DEFINITION OF ‘DIRECT MAIL’
A credit card offer targeted at a specific consumer and sent through the mail. Direct mail credit card marketing tends to become more popular when the economy is performing well and credit is readily available, and less popular when the economy is performing poorly and issuers are reluctant to offer new credit.
INVESTOPEDIA EXPLAINS ‘DIRECT MAIL’
Consumers should scrutinize direct mail offers just like any other credit card offer. What is the annual percentage rate, and how does it compare to other cards you might apply for? Is there an annual fee? Does the credit card offer a rewards program that is competitive with other offers?
Direct mail offers are often “preapproved,” meaning that the credit card company has used information in your credit report to determine that you meet the minimum requirements to be approved for the card. However, receiving one of these offers isn’t a guarantee of approval. The credit card issuer will still require you to fill out an application and make its decision on whether to extend credit to you based on the information in your application and on your most recent credit file data. If your income isn’t high enough or if your credit score has dropped since the prescreened offer was mailed, your application might be declined. Companies use the term “preapproved” to increase consumers’ response rate to these offers, not to indicate that anyone who replies to the offer is guaranteed to be approved.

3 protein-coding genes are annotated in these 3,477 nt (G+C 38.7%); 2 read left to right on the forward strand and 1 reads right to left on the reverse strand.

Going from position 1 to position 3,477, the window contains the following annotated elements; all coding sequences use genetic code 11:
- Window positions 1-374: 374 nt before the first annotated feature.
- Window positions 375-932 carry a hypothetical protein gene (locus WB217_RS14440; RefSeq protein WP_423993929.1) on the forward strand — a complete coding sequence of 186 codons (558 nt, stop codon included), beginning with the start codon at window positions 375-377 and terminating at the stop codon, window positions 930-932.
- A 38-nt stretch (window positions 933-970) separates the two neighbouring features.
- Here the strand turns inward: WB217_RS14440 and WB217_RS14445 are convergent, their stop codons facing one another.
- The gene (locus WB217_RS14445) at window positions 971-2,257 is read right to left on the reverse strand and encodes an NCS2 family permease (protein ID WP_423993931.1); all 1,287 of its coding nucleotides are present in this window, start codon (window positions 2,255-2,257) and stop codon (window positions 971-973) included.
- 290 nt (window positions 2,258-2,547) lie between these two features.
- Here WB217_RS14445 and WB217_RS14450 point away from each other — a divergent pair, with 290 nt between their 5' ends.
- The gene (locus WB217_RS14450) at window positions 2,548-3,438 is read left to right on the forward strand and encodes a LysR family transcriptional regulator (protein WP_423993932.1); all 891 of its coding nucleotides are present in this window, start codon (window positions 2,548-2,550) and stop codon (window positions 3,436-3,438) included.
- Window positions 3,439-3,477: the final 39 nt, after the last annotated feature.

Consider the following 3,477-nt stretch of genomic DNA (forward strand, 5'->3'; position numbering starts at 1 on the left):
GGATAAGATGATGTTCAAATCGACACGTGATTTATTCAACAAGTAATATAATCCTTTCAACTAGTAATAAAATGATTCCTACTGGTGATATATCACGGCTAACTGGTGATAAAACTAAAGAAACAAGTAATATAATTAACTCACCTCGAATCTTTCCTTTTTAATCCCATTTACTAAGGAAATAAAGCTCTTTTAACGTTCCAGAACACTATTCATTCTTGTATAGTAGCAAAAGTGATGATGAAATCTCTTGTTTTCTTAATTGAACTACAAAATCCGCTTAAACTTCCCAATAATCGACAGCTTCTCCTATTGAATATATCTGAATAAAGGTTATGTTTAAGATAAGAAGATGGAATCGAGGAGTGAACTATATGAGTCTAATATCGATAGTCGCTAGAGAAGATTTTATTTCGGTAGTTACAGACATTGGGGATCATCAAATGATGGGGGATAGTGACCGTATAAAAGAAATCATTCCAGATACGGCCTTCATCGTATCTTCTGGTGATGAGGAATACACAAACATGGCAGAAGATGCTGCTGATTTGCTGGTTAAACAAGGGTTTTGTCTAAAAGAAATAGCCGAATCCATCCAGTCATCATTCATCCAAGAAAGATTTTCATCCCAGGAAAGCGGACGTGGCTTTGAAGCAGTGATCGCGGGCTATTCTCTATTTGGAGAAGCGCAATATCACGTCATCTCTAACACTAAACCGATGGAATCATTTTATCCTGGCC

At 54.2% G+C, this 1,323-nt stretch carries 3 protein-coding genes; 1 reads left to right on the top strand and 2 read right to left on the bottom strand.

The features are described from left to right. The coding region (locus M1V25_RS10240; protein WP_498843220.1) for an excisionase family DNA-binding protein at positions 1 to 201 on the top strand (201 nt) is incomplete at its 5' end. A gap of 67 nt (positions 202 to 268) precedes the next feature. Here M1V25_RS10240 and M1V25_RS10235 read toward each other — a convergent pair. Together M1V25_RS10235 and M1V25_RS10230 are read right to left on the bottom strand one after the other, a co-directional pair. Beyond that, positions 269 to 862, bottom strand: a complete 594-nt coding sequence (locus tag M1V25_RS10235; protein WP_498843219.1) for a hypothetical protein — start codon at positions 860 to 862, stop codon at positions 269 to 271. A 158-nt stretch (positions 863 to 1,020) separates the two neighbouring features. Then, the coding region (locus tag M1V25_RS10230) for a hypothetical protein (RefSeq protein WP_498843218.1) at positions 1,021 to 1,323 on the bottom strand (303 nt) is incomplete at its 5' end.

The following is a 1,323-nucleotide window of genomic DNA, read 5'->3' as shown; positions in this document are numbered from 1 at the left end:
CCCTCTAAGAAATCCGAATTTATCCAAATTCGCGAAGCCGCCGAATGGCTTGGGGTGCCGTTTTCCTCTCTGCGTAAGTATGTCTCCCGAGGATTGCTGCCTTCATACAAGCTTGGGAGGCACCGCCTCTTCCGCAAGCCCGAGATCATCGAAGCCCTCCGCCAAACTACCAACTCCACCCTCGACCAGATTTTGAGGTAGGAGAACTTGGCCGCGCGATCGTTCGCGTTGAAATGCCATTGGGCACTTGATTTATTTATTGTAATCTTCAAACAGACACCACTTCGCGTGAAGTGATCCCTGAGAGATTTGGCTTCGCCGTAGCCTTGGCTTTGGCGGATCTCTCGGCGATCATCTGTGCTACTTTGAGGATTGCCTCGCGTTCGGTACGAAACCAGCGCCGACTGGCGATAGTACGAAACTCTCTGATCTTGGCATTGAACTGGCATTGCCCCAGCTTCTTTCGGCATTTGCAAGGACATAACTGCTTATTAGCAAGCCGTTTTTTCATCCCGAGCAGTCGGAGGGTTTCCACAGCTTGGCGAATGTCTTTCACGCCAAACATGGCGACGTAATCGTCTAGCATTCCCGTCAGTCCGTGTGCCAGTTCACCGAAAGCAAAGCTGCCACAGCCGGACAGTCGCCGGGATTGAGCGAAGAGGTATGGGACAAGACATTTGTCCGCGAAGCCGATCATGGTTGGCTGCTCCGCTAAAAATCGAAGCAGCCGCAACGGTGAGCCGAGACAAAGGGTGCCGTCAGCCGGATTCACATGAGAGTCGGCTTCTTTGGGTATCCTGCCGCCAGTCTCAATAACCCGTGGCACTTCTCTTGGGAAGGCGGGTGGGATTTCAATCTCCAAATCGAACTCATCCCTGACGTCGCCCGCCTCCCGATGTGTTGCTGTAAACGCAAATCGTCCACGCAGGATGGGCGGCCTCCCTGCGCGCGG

One problem with direct mail is that it puts consumers at risk of fraud. A criminal could use a direct mail credit card offer stolen out of a mailbox or trash can to commit identity theft. While an identity theft victim is not liable for fraudulent transactions, if they lead to unpaid credit card bills that harm the victim’s credit score before he or she notices the fraud, the aftermath can be a headache to clean up and make it hard to get new loans and credit cards.
Consumers should shred unwanted direct mail credit card offers to limit their risk. To avoid receiving these offers altogether, they can request to be removed from credit card companies’ mailing lists for five years or permanently through OptOutPrescreen.com. The service also lets consumers opt back in later if they wish.